Dan Maffei has been running continually, if not officially right away, since the day after he lost a challenge two years ago for the seat in the House of Representatives held by Jim Walsh for two decades. A year prior to that he had come back to his hometown, after several years working as a staffer inside the Beltway for Senators and Congresspeople, to manage Matt Driscoll's reelection bid for the city's top spot. Even then, however, the word was out that he had come home to run against Walsh, and that he would be able to garner significant DC support for his effort. He helped strategize a squeaker victory for Matt, then made what many saw as a significant run against Walsh, losing by about 3,400 votes.
Having worked for Bill Bradley, Daniel Patrick Moynihan and Charlie Rangel, Maffei says he knows which buttons to push, where they are, and what it takes to get them pushed. He cites Moynihan, who started as a staffer for Averill Harriman, as a role model, adding that his time spent as a television journalist at Channel 9 gives him further advantage in knowing how to get the job done once elected. He traces his local years through Ed Smith, Levy and Nottingham, then on to Brown University, then reflects with a grin on his tenure as a reporter. "Looking at me now," he quips, "all my former colleagues in the local media must be wondering, 'Where did he go wrong?'"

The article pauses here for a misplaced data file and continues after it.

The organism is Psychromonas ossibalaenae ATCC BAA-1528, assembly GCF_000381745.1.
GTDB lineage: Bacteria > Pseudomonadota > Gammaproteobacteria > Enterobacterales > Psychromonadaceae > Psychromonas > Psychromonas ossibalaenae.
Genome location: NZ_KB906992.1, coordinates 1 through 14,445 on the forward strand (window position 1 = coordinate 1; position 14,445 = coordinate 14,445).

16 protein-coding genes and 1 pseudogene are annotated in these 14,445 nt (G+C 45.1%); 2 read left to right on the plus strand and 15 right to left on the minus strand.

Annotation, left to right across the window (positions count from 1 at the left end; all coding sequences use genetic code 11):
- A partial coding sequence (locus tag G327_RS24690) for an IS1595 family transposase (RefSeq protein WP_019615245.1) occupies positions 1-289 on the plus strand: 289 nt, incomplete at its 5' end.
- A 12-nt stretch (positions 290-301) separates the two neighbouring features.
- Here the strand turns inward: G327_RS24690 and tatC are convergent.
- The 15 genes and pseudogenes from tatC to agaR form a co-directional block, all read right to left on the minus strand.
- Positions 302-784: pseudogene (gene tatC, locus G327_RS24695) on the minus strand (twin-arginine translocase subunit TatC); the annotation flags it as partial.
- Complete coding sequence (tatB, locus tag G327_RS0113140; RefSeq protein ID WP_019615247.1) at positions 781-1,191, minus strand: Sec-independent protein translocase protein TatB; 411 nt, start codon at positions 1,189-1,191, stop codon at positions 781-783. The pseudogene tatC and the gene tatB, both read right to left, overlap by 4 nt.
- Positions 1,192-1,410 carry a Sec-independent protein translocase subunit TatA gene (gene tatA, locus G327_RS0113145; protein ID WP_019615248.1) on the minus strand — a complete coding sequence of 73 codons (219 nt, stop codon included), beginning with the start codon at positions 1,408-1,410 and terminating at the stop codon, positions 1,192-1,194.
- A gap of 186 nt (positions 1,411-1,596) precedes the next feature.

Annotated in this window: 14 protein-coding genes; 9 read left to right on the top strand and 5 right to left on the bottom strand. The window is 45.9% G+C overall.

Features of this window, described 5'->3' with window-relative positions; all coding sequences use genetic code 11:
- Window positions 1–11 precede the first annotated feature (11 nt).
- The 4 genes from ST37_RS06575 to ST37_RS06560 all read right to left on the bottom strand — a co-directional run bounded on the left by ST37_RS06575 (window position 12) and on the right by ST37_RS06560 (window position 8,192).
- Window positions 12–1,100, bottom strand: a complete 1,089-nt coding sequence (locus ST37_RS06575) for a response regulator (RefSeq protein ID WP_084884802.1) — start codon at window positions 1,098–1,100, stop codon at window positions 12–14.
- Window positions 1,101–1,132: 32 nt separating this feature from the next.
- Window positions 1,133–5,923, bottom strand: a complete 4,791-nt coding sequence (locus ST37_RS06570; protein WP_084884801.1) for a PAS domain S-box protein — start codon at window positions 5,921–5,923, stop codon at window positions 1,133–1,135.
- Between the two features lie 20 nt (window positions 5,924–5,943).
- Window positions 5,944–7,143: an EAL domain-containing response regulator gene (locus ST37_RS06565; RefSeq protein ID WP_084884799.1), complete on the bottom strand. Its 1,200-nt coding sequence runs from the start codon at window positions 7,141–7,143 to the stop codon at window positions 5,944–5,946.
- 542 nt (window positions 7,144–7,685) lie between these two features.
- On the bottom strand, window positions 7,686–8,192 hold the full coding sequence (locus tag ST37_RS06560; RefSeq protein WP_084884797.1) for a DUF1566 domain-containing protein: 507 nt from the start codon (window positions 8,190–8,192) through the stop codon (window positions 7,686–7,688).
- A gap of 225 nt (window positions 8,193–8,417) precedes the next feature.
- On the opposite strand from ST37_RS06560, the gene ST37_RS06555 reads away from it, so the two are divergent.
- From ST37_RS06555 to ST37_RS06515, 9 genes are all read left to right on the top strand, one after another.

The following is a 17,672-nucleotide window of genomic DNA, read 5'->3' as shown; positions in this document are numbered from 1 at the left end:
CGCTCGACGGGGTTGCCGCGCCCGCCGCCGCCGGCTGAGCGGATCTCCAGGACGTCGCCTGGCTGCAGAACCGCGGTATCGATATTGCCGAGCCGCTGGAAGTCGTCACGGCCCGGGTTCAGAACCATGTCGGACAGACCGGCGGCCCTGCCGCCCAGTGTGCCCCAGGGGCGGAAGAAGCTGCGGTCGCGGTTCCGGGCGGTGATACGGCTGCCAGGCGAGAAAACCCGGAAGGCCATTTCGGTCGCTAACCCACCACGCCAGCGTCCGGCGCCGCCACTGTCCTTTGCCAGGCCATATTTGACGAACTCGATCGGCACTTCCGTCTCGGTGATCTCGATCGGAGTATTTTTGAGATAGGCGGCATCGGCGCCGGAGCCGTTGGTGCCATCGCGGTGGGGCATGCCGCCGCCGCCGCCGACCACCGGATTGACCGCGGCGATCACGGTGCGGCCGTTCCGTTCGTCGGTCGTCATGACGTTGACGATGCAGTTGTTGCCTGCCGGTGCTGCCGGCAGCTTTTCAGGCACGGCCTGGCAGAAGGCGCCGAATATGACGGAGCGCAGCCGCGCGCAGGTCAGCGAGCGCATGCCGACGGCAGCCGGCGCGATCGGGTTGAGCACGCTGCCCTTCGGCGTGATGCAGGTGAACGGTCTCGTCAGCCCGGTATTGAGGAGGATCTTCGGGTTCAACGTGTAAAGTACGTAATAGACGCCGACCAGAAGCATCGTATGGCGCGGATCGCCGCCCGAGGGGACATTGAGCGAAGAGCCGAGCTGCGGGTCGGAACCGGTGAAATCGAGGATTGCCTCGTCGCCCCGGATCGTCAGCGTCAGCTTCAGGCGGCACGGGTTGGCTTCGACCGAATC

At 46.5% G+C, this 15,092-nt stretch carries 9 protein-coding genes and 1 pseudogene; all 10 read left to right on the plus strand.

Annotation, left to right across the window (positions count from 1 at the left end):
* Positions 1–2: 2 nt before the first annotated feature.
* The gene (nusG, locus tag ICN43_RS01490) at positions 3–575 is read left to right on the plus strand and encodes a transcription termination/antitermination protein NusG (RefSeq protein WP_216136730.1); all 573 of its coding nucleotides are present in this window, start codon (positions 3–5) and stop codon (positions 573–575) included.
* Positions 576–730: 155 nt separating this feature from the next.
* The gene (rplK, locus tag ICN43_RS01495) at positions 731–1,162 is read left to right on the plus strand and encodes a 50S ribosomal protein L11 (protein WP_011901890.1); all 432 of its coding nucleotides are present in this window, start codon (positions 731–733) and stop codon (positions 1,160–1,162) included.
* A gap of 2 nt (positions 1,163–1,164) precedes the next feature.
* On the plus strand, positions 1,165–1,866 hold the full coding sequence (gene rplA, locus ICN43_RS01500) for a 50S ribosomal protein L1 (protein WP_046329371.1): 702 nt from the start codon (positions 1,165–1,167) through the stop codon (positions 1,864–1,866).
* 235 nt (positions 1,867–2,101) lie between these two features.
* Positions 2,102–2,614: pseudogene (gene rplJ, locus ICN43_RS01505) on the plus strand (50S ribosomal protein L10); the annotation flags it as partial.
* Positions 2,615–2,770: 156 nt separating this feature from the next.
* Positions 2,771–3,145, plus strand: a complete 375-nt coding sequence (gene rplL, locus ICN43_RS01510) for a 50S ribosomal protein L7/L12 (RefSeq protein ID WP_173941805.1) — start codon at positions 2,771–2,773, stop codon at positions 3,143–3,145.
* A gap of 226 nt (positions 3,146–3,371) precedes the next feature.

Your campaign chest was compared recently with Dale Sweetland's as $855,000 to $0. Is that a tremendous advantage to start out with?
No. It's a head start. But is not the only factor in a campaign. I think the biggest difference is that I've been out there for three years, and I know the district very well from end to end. Obviously I know Syracuse and DeWitt, Camillus and Salina, the towns closest to where I grew up. But I know the whole district. And that makes a big difference. But also I've been doing a lot of thinking about these issues. And knocking on doors. And going to meetings. All that means we can really hit the ground running for this Congressional race.